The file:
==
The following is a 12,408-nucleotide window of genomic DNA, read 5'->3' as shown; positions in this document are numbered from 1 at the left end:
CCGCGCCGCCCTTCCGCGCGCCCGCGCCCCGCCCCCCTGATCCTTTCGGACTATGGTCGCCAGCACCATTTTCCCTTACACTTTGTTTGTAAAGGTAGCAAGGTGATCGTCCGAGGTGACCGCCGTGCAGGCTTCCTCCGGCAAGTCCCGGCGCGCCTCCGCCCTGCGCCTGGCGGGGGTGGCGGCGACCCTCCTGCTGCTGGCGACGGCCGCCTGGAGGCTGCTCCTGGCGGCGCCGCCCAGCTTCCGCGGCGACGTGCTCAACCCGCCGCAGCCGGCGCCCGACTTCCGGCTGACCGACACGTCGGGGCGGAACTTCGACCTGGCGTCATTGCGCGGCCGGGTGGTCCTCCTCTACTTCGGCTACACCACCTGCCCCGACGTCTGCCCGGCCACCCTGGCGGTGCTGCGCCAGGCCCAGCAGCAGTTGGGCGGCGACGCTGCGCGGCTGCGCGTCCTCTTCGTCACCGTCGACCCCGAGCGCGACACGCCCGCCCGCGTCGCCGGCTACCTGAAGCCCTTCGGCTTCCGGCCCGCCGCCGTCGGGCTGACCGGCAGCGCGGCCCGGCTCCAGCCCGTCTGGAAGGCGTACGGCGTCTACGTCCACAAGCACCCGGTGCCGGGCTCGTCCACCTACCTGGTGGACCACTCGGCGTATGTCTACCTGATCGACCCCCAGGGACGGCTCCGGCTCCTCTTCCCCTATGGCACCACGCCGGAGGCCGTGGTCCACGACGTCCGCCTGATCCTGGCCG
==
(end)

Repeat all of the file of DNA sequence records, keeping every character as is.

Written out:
The following is a 12,408-nucleotide window of genomic DNA, read 5'->3' as shown; positions in this document are numbered from 1 at the left end:
CCGCGCCGCCCTTCCGCGCGCCCGCGCCCCGCCCCCCTGATCCTTTCGGACTATGGTCGCCAGCACCATTTTCCCTTACACTTTGTTTGTAAAGGTAGCAAGGTGATCGTCCGAGGTGACCGCCGTGCAGGCTTCCTCCGGCAAGTCCCGGCGCGCCTCCGCCCTGCGCCTGGCGGGGGTGGCGGCGACCCTCCTGCTGCTGGCGACGGCCGCCTGGAGGCTGCTCCTGGCGGCGCCGCCCAGCTTCCGCGGCGACGTGCTCAACCCGCCGCAGCCGGCGCCCGACTTCCGGCTGACCGACACGTCGGGGCGGAACTTCGACCTGGCGTCATTGCGCGGCCGGGTGGTCCTCCTCTACTTCGGCTACACCACCTGCCCCGACGTCTGCCCGGCCACCCTGGCGGTGCTGCGCCAGGCCCAGCAGCAGTTGGGCGGCGACGCTGCGCGGCTGCGCGTCCTCTTCGTCACCGTCGACCCCGAGCGCGACACGCCCGCCCGCGTCGCCGGCTACCTGAAGCCCTTCGGCTTCCGGCCCGCCGCCGTCGGGCTGACCGGCAGCGCGGCCCGGCTCCAGCCCGTCTGGAAGGCGTACGGCGTCTACGTCCACAAGCACCCGGTGCCGGGCTCGTCCACCTACCTGGTGGACCACTCGGCGTATGTCTACCTGATCGACCCCCAGGGACGGCTCCGGCTCCTCTTCCCCTATGGCACCACGCCGGAGGCCGTGGTCCACGACGTCCGCCTGATCCTGGCCG